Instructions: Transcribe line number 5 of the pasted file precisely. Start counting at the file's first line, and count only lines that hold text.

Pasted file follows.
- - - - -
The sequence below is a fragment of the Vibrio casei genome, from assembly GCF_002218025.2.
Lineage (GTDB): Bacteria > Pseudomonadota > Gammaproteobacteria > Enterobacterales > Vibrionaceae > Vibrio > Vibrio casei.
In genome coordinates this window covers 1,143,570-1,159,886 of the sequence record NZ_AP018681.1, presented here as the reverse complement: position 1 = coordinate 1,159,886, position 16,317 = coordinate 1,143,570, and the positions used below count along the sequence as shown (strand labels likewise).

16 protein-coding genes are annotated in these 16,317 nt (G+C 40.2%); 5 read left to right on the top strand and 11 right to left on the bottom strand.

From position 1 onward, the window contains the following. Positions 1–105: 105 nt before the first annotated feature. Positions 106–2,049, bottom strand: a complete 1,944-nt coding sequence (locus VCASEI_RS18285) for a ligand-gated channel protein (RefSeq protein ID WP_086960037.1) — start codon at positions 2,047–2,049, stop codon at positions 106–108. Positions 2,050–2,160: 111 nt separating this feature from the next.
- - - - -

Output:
From position 1 onward, the window contains the following. Positions 1–105: 105 nt before the first annotated feature. Positions 106–2,049, bottom strand: a complete 1,944-nt coding sequence (locus VCASEI_RS18285) for a ligand-gated channel protein (RefSeq protein ID WP_086960037.1) — start codon at positions 2,047–2,049, stop codon at positions 106–108. Positions 2,050–2,160: 111 nt separating this feature from the next.